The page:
Catches and Canyons: Making the Most of the Time with the Children
Some folks have asked for more stories about the children. I’ve been struggling with that, out of a deep sense of respect for their privacy — too many parent memoirists chase a good story at the expense of their offspring. Still, sometimes I can manage something.
The first time I threw a football for David to catch, it flew through both his hands and hit him in the face. The blood from his nose stained his t-shirt. My son cried a little; his sister fussed over him, his mother shook her head at me as she treated the shirt for washing.
Ten minutes later, he caught the ball for the first time.
That was three years ago, and now, the bunny boy runs patterns, and snatches the ball out of the air with one hand. Depending on the day, he asks me to call him Keenan Allen or Cooper Kupp or Odell Beckham, Jr, his three favorite NFL wide receivers. At eight, my son knows more about football than I do. “No, daddy, if we’re the Chargers, you’re Justin Herbert,” he tells me, after I’ve forgotten the last few decades years of franchise history, and said that perhaps I could be Dan Fouts, who retired in 1987.
“Daddy, Odell Beckham isn’t with the Giants anymore. Daddy, when I line up in the slot, throw it to me faster.” I do my best to keep up.
I never played catch with my father, and it took me until I was well into my 20s to stop wishing I had. He and I did kick a soccer ball about a few times, but my Austrian-born, English-raised father’s great love was cricket, and I could never follow when he tried to explain the game. None of my friends had foreign fathers; all their dads, even the divorced ones, knew about baseball and football. They could teach their sons to grip the laces and throw spirals. When I was in the fourth grade, and bragged to some boys at recess that my father had been a very good fast bowler at school, they declared that cricket to be “a game for fags.” I ended up in a fight, and as usual, got the worst of it.
I felt guilty for resenting my father for not being an American. I felt guilty for resenting him for playing a “faggoty” game. I felt a lot of guilt about my father, who was so gentle and so kind and so not-there-often-enough. If he’d been a tyrant, or a shouter, or anything other than the most loving man in the world, I could have had a justified anger that I saw him for one weekend every other month and two weeks in the summer. As it was, he seemed to be a hapless, helpless victim of circumstance. He was so obviously doing the best he could, and to resent someone when they’re doing their best isn’t… fair. I felt as if I was very unfair to daddy.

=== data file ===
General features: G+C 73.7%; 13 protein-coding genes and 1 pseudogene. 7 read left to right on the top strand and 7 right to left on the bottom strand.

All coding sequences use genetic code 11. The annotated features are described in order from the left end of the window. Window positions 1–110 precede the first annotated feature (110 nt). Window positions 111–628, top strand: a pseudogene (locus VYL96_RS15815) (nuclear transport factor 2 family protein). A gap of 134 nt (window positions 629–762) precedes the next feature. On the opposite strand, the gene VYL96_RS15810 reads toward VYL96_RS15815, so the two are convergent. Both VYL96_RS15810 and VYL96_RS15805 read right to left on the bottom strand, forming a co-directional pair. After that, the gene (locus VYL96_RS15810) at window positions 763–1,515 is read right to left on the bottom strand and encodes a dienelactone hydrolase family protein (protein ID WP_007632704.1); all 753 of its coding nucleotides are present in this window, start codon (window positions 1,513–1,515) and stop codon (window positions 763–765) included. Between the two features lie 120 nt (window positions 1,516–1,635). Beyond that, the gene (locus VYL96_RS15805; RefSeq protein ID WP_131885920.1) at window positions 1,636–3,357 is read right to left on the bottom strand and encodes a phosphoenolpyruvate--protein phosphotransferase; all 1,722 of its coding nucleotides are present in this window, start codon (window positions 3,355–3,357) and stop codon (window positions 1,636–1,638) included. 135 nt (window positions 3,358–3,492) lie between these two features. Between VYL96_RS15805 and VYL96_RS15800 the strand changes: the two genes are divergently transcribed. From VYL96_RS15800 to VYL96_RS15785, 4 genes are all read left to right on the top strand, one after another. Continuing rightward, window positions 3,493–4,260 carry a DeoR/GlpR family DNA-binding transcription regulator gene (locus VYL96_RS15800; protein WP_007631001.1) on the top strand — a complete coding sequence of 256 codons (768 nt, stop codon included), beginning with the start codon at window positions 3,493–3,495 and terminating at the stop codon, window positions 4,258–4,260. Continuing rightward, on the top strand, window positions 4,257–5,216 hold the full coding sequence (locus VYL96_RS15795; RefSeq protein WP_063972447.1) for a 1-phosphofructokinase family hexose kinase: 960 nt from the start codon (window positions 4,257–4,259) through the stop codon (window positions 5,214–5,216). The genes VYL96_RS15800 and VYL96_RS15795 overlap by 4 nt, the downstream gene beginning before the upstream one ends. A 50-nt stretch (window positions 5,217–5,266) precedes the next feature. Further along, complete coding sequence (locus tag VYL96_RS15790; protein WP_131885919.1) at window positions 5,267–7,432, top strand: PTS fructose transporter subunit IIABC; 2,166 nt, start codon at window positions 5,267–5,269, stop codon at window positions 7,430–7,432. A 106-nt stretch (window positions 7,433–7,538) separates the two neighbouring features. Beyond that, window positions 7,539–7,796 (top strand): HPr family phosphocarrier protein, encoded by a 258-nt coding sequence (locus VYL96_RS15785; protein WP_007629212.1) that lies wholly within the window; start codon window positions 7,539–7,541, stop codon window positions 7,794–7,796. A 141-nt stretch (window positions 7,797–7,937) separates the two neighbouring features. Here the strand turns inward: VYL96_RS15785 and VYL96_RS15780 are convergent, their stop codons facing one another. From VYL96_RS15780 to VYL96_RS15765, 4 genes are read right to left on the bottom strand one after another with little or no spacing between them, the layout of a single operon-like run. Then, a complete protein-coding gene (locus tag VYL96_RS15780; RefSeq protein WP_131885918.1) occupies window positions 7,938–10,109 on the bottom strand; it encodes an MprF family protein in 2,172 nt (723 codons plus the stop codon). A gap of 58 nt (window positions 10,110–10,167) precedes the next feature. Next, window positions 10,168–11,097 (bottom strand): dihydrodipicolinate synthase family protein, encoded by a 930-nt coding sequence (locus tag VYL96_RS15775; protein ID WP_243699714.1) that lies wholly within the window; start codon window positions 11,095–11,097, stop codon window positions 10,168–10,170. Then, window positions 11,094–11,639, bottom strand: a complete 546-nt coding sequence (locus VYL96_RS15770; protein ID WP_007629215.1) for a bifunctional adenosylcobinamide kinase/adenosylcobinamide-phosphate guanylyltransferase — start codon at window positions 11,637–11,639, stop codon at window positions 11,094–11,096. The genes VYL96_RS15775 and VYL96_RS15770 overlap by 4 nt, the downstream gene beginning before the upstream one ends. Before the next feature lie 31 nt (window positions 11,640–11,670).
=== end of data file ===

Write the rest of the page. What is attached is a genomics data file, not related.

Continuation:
I quietly swore that I’d teach my son, if I ever had one, all about “real American” sports. (I also swore I’d never get divorced, and make my children live under a roof that isn’t mine, so not exactly batting 1.000.) David and I have watched a great deal of baseball, basketball, track, boxing, and football, and he’s excited about all of them. When he was four, I almost got him interested in bull-riding, but he’s too much urban a child to have the affection for rodeo I did when I was his age.
My son’s mother has an old friend who’s a former college football assistant coach, and he gives David private lessons two hours a week at Pan Pacific Park, working on everything from routes to conditioning. I’ve been to these practices, and they are a delight to watch. David loves it when I come, though his performance anxiety ratchets up a little when I’m there.
In pandemic times, David’s school starts at 9:00AM. On the weekdays I have with the kids, I’m over by 8:00AM to get him up dressed and ready. After breakfast, but before class, we go out to the street to throw the ball for ten minutes. We start a few feet apart, and with each successful completion, take a step back. By the time we’re ready to go inside, we can usually get to 30 yards between us. It’s no less moving a metaphor for its obviousness; as he grows, he can stand safely further and further from my reach, but the connection remains intact.
“Last one,” I call out on Friday morning; “You need to be in school.”
David nods, and asks me to throw a “Hail Mary.” I grunt “hut,” and the child lopes down the middle of Holt Avenue. I launch the ball in a high and wobbly arc, well off target, but the boy redeems me, pulling the lame duck from the air before racing away. “Touchdown,” I shout, raising both arms. David runs all the way to the corner, two football fields away, drawing out our triumph. When he comes back, I kiss his head, and, channeling my daddy and his old cricket expressions, say “Well held.”
I usually tell him “Good catch,” and David looks up. “What does ‘well held’ mean?” He asks.
“It’s something your grandfather used to say.”
David beams. “He played catch with you like you play it with me!”